Science is like another language. It’s full of acronyms, long words, diagrams, and complex explanations that cause head scratching and glazed-over eyes amid non-scientists. Yet, science improves our daily lives: smartphones that give us access to the whole world in the palm of our hands, flu shots with an even smaller needle, and cars that can reduce our energy use by responding to our driving habits.
We keep reaping the benefits of scientific advances, but we don’t have a full understanding of how things work or why. To keep the knowledge gap from continuously growing, we need to prevent the language of science from becoming an impassable divide. After all, science isn’t just some other world. It’s our world.
Alan Alda—that’s right, Emmy-winning actor and director known most for his role on M*A*S*H—started a contest he hopes will help to bridge the science gap. His challenge is for scientists to answer scientific questions in simple terms that an 11-year-old can understand. And the 11-year-olds are the ones posing the questions.
Alda has always had a passion for science and an inclination to search for explanations. When he was 11-years-old, he asked his teacher “what is a flame?” Still obviously disappointed by the simple answer of “oxidation,” Alda started the Flame Challenge last year. Sponsored by the American Chemical Society and the American Association for the Advancement of Science, the Flame Challenge is run by the Stony Brook University Center for Communicating Science, which Alda also helped found.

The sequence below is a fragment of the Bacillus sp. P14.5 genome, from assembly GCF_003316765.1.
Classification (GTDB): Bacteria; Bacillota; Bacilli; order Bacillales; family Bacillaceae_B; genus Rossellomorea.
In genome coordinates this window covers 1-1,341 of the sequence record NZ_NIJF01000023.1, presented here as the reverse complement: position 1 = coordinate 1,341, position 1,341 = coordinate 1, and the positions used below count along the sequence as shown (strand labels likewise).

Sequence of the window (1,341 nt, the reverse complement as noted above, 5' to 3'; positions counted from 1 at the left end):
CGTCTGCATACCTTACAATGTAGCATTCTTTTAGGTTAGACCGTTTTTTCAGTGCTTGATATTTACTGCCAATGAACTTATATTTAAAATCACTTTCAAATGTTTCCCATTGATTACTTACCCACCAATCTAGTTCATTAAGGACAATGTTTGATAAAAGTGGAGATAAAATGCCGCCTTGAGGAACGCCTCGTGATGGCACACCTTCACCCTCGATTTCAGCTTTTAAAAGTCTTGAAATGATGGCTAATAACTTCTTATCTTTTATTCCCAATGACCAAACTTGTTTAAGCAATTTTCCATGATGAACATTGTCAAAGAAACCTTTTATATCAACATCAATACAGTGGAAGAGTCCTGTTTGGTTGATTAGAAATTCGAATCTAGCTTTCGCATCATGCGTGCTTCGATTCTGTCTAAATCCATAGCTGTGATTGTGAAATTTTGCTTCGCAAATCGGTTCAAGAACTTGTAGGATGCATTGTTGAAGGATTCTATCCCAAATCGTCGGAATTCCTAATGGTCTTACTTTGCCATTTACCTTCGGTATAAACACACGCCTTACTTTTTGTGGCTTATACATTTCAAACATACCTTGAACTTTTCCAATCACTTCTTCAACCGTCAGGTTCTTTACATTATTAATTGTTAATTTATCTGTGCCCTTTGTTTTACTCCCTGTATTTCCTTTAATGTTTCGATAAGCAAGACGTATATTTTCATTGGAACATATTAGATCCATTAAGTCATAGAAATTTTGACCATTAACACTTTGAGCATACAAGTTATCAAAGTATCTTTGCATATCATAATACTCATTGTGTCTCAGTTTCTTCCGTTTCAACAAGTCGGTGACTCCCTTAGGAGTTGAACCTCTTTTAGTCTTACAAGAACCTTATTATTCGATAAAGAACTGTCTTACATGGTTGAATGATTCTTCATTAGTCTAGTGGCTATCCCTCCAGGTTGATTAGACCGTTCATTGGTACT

This year, Alda gathered the questions of 11-year-olds and selected the one to pose to scientists around the world: “What is time?” As scientists search for ways to define such a complex concept into simple terms, Alda hopes to remind them of how important it is to communicate to the public. A panel of thousands of 11-year-olds will be judging their entries to determine if they succeeded in explaining time.
Here at Nexight, we’re not often communicating highly technical information to 11-year-olds (well, not as part of our jobs), but we do translate forward-thinking scientific ideas into terms that non-scientists, including policymakers, can grasp. Science writing is all about helping people to understand the science at work in their daily lives. It’s about getting across the ideas with the potential to change our world to the people who have the power to make them a reality.